3

I want to script the generation of LaTeX documents, and therefore, I will need to use a data structure to organize the information. For example:

  • Person:
    • Name
    • Phone
    • Address

I know in LaTeX you can create new commands and environments, like:

\newenvironment{Person}{\bigskip\noindent}{\bigskip}
\begin{Person}\end{Person}

And commands/env's as OO-properties, if you will:

\newcommand{\Name}[1]{My name is #1}
\Name{John Doe}

\newcommand{Phone}[1]{Phone: #1}
\Phone{555-123-3221}

\newcommand{Address}[1]{Address: #1}
\Address{1234 My Street}

Is there a way that allows for OO-style 1) scope and 2) overloading? That is,

\begin{Person}\Name{Joey}\end{Person}

is valid (question #1), but this isn't:

This is outside the Person environment, \Name{Silly}!

I want those commands to only work inside the environment that I choose.

For question #2, if I write (using another new environment named Species):

\begin{Species}\Name{E. Coli}\end{Species}

I don't want it to print the same output as the Name belonging to Person. Is this even possible in LaTeX?

2

Yes, it's possible, but I wouldn't recommend making the same command into performing very different tasks depending on the context.

\newcommand{\Name}[1]{Do something with #1} % default action
\newcommand{\SpeciesName}[1]{Do something else with #1}

\newenvironment{Species}
 {<something at the opening>%
  \let\Name\SpeciesName
  <something else at the opening>}
 {<something at the end>}

You can also make \SpeciesName not (easily accessible):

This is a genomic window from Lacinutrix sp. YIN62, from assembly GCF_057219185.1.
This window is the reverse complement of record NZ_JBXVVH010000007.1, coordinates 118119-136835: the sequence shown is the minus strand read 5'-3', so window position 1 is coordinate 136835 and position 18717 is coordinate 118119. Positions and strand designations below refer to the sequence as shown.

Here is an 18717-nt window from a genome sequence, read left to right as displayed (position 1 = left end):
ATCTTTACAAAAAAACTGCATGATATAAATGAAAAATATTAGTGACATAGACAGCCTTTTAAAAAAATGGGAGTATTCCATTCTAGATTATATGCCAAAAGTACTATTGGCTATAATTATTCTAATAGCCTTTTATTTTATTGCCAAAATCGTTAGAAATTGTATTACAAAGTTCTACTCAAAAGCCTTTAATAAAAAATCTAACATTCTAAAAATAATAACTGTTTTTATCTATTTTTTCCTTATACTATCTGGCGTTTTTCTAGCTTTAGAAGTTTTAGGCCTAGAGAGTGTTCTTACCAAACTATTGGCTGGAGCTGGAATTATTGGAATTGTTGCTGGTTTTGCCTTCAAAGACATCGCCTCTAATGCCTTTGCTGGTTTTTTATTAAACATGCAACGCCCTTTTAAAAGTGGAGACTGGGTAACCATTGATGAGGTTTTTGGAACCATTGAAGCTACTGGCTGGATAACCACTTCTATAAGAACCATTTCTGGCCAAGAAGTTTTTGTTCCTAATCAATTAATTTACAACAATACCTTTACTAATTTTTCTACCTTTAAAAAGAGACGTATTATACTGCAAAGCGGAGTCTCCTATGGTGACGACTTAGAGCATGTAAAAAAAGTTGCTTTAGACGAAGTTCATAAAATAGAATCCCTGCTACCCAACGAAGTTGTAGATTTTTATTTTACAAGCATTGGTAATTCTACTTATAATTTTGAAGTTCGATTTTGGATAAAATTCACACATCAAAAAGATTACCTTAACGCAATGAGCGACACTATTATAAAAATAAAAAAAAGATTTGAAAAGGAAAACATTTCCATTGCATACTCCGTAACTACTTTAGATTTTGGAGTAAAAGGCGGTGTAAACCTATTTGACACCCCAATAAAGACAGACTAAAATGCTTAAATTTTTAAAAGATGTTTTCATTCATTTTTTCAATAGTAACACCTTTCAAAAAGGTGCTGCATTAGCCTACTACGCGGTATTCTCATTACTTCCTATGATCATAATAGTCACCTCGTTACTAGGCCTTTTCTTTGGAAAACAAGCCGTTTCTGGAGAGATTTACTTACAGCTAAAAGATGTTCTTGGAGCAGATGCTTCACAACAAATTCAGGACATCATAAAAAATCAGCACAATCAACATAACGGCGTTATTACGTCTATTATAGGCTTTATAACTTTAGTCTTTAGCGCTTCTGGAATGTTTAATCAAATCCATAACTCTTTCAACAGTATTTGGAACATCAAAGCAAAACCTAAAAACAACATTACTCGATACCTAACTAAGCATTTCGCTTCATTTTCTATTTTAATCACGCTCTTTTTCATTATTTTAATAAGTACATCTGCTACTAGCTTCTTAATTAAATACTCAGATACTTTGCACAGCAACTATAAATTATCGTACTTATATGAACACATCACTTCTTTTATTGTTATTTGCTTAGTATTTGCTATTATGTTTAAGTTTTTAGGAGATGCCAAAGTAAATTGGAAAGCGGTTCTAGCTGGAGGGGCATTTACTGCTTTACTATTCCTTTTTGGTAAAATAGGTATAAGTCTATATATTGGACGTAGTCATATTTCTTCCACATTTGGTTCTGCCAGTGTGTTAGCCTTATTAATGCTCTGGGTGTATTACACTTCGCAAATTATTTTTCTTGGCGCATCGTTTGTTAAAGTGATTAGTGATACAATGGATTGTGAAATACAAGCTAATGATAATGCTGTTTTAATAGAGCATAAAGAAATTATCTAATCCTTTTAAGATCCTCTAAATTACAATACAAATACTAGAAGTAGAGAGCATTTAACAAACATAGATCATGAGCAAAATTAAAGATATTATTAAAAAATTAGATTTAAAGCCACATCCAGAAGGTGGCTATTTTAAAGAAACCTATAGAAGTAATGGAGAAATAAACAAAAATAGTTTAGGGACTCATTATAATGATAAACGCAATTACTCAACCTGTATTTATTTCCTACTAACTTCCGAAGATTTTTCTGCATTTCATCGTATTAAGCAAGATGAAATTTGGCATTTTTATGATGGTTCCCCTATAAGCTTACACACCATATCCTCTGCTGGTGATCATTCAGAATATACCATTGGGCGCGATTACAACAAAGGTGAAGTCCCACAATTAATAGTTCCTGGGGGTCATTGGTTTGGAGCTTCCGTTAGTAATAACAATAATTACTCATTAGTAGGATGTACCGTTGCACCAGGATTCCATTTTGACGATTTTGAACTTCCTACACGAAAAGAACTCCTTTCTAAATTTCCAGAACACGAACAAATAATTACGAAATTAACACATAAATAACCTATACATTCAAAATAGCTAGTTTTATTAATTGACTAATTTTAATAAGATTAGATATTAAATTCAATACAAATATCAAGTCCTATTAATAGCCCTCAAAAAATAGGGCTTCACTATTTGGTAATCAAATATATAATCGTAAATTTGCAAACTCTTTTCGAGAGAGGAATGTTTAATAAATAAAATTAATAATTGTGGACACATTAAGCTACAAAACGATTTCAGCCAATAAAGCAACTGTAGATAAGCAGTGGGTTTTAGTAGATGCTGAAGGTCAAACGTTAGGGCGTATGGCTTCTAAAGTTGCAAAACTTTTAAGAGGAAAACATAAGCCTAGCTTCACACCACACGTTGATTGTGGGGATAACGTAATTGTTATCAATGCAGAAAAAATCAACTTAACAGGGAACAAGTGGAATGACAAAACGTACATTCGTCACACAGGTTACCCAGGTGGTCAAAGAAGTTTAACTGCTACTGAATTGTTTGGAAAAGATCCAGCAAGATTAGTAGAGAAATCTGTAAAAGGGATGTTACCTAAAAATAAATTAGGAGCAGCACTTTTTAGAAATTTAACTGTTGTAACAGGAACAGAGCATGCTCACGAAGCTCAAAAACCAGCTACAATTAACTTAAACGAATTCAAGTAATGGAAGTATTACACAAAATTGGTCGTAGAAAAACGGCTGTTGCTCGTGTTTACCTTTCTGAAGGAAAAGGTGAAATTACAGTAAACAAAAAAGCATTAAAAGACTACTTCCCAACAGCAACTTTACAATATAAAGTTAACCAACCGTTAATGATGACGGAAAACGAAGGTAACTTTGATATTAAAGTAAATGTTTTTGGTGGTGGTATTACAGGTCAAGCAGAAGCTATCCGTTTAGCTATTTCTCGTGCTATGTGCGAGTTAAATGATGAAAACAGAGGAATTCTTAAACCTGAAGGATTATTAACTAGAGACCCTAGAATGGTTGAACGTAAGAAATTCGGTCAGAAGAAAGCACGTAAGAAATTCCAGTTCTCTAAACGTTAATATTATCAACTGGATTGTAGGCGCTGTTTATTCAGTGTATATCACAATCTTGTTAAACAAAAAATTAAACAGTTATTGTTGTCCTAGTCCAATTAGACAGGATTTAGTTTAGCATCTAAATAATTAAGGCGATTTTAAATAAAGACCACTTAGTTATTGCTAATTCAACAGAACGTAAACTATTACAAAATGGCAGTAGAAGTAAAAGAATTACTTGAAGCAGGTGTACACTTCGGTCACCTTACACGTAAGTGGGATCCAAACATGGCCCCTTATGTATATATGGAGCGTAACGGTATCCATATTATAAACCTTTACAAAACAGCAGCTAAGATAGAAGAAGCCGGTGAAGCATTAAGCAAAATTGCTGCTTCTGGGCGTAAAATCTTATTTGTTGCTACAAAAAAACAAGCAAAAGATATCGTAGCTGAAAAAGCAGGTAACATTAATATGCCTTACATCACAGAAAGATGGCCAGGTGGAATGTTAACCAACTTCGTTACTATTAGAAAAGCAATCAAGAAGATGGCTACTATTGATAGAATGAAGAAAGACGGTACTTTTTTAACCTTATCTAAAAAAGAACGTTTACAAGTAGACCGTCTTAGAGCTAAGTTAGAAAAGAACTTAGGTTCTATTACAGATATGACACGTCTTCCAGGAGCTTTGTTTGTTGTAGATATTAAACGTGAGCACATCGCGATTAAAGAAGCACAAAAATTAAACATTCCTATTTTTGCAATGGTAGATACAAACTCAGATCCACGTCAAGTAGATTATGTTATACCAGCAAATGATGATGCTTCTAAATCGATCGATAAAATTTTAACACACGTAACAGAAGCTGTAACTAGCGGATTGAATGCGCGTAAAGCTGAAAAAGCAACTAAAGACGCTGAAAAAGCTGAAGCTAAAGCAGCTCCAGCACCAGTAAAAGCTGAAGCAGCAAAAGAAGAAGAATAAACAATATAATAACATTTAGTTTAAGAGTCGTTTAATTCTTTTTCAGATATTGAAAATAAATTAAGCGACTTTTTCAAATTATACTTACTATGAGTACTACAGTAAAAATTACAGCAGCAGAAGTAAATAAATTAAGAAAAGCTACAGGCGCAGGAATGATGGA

\newcommand{\Name}[1]{Do something with #1}

\makeatletter
\newcommand{\Species@Name}[1]{Do something else with #1}

\newenvironment{Species}
 {<something at the opening>%
  \let\Name\Species@Name
  <something else at the opening>}
 {<something at the end>}
\makeatother

If you want to disallow using \Name except inside the Species environment, use

\makeatletter
\newcommand{\Name}[1]{%
  \@latex@error{\noexpand\Name used in a wrong place}
    {You dummy! How many times should I tell you?}%
}
\makeatother

for the “default definition”.

  • I've updated my question clarify the part about scope and overloading. You are answering the part about overloading (same command name in different environments). But what about scope? Any ideas? Any way to make a command only work if it's called within a particular environment (as opposed to the naked document environment)? – tralston Jul 5 '15 at 15:47
  • @tralston Don't give a “default definition”. Or, even better, define it to raise an error. I added the relevant code. – egreg Jul 5 '15 at 15:51

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